QI is an essential part of your F1 year that you may not have encountered before; it is easy to view it as a ‘box to tick’ to complete your ARCP. However, it can be a very rewarding experience. By choosing a project that you are passionate about, you can make a lasting difference. Not only can you enhance your CV, present your project at conferences and get a publication, but you can also improve patient care, save the NHS money and even make future junior doctor’s lives easier! So how do you go about making the most out of it?
Choose the right project
Don’t rush into choosing a project; you have nearly a year to complete it, so spend some time thinking about what you would like to do. Try to think about finding something that you are interested in; a particular speciality that interests you, a problem you come across in your day-to-day job, something that could help improve on-calls. The more you are involved, the less it will seem like a tick-box exercise! Spend some time chatting to some of the SHOs and the registrars – any niggles they have come across that you could help improve? The NHS and every hospital system have foibles and ‘quirks’ that frustrate and baffle us daily – make this your opportunity to untangle some of it. Your QI project may seem small and insignificant, but all added together, these can start to make a big difference! Check out MedProjectHub for project ideas or collaborate with others looking to work on a project.
Make contact with your local QI/Audit department
This is an often forgotten resource that can be a massive support to your project. They can help with sourcing patient notes, disseminating surveys and advice about how to present up your project.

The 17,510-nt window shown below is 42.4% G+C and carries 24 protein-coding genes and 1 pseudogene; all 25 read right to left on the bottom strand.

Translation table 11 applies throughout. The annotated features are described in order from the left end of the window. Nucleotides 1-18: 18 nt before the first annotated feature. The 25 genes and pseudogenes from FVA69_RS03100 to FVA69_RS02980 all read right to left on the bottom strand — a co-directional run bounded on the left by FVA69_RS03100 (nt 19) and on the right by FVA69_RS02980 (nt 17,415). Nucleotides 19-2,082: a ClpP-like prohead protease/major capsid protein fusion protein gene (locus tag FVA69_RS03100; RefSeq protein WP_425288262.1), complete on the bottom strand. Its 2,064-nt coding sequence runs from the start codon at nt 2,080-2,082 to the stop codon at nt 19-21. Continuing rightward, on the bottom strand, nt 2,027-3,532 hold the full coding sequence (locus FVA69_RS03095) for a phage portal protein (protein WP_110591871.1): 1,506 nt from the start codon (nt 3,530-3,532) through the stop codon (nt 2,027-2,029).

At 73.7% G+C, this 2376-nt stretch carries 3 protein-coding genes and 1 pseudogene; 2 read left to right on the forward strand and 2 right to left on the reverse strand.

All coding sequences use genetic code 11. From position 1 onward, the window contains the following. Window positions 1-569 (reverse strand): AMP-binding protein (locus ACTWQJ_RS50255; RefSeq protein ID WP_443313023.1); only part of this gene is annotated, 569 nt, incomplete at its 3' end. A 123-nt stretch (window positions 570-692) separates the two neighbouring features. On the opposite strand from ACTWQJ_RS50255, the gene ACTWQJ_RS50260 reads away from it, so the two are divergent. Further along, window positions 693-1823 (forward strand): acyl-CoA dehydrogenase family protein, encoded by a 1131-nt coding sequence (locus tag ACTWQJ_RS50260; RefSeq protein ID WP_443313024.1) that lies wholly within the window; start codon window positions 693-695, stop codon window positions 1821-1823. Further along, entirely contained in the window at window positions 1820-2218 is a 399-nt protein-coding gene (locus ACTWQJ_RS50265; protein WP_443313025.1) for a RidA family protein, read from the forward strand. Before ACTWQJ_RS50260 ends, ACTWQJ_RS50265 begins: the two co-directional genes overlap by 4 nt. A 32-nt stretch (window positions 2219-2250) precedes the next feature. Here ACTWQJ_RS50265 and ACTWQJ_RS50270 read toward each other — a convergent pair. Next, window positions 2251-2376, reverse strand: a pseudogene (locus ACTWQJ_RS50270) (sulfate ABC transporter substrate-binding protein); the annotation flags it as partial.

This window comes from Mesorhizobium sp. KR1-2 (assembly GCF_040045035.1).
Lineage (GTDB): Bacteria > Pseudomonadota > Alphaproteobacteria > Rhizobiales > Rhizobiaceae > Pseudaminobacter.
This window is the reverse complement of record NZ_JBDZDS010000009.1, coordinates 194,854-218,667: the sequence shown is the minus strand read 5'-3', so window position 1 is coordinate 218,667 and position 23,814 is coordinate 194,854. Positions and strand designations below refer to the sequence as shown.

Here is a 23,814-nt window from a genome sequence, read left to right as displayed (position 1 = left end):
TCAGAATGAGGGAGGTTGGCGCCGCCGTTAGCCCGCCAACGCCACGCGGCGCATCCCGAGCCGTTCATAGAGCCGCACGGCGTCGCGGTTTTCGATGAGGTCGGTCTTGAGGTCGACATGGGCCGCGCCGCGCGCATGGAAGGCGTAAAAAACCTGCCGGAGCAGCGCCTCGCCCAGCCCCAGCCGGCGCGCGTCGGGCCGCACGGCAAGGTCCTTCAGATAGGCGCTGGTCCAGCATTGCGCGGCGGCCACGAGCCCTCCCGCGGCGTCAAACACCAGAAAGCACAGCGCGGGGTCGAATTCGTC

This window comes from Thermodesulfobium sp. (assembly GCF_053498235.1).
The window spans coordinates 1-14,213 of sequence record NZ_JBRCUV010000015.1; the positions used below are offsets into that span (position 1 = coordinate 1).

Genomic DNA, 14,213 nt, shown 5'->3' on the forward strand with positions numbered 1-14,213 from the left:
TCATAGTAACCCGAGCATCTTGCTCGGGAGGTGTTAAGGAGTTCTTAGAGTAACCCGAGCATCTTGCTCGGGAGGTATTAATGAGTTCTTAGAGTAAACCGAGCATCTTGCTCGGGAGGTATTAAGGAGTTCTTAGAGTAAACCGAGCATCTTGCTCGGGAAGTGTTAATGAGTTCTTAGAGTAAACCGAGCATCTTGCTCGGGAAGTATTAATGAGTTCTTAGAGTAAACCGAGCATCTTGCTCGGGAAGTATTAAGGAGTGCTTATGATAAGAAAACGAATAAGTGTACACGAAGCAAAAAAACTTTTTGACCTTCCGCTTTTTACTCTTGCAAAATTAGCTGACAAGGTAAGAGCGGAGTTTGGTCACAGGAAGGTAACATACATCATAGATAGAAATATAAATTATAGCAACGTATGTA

Another essential factor to consider – is your project actually feasible? Will you be able to make a change? It’s unlikely that you will be able to solve ED wait times by suggesting three new registrars for the department, for example… Your QI facilitators, consultants and senior colleagues are an excellent resource for brainstorming ideas.
We didn’t, and we should have done; it was a huge rush at the end of the year that could have been avoided! Typically there are a few stages of data collection; the first set will allow you to plan your actions and helps to act as a control to show how much of a difference your project has made. Get started with a plan, delegate specific tasks amongst your team, and set up regular meetings to monitor progress.
What seems like a great idea in August might turn out to be not such a great idea once you’ve had a look at the first set of data. That’s ok! That’s why you started early; you have time to get stuck into something else.
Think about conferences early
Remember that you can boost your CV even with just a single project. Presenting your project at a local governance meeting gets you big points for training applications. Even better still, present your findings at a conference as either a poster or oral presentation. Look for these opportunities early on and establish when the deadlines are for abstract submissions.